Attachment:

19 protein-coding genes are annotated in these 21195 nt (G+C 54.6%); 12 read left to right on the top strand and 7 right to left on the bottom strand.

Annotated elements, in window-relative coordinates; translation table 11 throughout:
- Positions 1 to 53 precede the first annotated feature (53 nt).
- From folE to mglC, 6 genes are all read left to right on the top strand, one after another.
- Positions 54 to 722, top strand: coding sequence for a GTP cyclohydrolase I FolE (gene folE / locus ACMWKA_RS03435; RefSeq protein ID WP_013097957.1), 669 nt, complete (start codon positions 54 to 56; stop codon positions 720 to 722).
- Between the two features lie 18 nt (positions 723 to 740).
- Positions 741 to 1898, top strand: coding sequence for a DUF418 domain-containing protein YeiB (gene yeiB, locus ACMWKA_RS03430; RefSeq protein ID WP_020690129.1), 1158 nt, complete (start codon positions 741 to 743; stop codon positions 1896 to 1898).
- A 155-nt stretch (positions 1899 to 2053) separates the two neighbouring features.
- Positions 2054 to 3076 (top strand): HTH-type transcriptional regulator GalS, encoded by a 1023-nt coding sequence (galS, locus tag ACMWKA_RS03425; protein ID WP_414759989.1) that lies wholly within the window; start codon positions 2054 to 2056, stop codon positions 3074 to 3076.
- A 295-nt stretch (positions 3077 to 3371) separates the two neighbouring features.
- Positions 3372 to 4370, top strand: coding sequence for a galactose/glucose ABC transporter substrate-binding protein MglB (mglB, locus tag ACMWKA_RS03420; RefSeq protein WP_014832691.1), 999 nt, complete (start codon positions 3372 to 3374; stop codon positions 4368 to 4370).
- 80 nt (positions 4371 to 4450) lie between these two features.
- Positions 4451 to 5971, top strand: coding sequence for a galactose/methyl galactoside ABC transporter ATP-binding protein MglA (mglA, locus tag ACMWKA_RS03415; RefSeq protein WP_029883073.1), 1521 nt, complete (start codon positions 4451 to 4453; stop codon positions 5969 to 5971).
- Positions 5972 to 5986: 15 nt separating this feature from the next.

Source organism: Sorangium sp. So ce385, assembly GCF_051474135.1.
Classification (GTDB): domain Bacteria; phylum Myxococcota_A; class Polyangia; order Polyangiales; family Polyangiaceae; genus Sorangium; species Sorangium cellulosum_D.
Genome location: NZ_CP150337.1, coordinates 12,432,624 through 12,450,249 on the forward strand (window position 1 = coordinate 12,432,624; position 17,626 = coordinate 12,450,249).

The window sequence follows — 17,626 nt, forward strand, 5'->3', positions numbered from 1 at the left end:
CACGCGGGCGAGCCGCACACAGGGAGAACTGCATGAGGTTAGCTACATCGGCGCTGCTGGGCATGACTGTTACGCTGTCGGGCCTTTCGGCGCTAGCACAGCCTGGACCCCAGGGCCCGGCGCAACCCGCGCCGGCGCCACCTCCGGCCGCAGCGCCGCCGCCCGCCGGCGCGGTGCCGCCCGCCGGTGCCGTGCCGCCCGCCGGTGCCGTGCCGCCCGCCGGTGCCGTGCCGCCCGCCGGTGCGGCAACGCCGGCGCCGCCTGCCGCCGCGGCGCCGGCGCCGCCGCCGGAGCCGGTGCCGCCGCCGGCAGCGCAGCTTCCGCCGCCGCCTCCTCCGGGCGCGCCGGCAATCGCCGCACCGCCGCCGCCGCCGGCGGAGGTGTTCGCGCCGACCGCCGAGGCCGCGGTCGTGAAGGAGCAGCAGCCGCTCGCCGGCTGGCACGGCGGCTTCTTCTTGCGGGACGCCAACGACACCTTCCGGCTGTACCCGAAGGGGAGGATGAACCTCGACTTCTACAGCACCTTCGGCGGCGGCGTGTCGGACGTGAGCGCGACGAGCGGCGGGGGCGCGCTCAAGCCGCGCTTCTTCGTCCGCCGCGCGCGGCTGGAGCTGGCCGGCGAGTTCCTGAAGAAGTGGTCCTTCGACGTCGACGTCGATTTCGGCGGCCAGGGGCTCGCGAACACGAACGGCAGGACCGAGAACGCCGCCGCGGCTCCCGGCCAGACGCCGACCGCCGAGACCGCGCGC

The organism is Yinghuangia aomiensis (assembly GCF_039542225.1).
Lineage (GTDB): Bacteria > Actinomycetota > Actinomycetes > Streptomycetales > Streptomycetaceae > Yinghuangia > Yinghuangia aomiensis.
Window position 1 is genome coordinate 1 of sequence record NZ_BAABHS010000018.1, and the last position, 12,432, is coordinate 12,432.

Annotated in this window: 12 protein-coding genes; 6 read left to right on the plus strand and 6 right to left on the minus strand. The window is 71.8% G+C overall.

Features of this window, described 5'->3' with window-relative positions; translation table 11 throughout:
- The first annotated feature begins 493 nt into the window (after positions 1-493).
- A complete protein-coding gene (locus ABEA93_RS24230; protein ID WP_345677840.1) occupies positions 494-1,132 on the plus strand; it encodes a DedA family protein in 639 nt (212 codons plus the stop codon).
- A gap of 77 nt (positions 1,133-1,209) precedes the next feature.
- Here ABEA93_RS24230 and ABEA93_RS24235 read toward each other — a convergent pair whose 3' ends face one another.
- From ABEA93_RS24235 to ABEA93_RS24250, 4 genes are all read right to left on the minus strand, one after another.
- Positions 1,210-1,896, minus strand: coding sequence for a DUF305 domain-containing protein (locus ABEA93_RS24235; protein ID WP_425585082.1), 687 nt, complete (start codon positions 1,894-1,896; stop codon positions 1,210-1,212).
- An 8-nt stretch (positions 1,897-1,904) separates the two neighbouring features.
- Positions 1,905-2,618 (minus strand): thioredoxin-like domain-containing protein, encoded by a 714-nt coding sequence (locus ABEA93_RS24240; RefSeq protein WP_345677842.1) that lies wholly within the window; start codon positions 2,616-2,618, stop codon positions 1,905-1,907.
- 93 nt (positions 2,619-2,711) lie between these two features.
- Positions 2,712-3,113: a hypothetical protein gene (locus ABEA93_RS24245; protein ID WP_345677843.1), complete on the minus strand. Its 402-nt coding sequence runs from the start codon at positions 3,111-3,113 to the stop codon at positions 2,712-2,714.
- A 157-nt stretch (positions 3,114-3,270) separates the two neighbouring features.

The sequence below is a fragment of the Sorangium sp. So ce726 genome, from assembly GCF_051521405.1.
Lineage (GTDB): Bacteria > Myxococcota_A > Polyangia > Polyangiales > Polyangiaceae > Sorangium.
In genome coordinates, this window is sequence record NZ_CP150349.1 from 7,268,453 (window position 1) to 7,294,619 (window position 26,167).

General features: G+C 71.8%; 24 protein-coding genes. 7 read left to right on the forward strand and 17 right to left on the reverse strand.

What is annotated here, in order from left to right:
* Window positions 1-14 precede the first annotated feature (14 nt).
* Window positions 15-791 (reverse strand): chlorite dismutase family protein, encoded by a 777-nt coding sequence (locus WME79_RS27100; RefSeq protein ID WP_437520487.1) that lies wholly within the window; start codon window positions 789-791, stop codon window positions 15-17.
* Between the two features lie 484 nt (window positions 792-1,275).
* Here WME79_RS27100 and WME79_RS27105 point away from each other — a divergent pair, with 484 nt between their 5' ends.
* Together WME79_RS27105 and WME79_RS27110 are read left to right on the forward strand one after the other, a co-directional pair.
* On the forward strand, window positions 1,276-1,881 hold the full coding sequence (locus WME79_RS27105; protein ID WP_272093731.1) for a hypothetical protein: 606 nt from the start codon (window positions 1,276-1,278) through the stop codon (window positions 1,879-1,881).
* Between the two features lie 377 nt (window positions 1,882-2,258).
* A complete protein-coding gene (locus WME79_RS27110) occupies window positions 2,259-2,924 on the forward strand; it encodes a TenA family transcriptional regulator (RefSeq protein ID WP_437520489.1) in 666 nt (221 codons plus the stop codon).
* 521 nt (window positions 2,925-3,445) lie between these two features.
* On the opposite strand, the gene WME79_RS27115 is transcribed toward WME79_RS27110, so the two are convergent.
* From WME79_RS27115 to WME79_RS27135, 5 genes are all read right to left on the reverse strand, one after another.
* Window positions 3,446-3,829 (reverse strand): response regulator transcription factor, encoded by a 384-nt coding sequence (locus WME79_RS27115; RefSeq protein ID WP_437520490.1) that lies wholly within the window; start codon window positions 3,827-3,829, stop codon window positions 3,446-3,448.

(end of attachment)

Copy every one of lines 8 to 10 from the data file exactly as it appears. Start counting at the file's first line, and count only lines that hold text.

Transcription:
- A 155-nt stretch (positions 1899 to 2053) separates the two neighbouring features.
- Positions 2054 to 3076 (top strand): HTH-type transcriptional regulator GalS, encoded by a 1023-nt coding sequence (galS, locus tag ACMWKA_RS03425; protein ID WP_414759989.1) that lies wholly within the window; start codon positions 2054 to 2056, stop codon positions 3074 to 3076.
- A 295-nt stretch (positions 3077 to 3371) separates the two neighbouring features.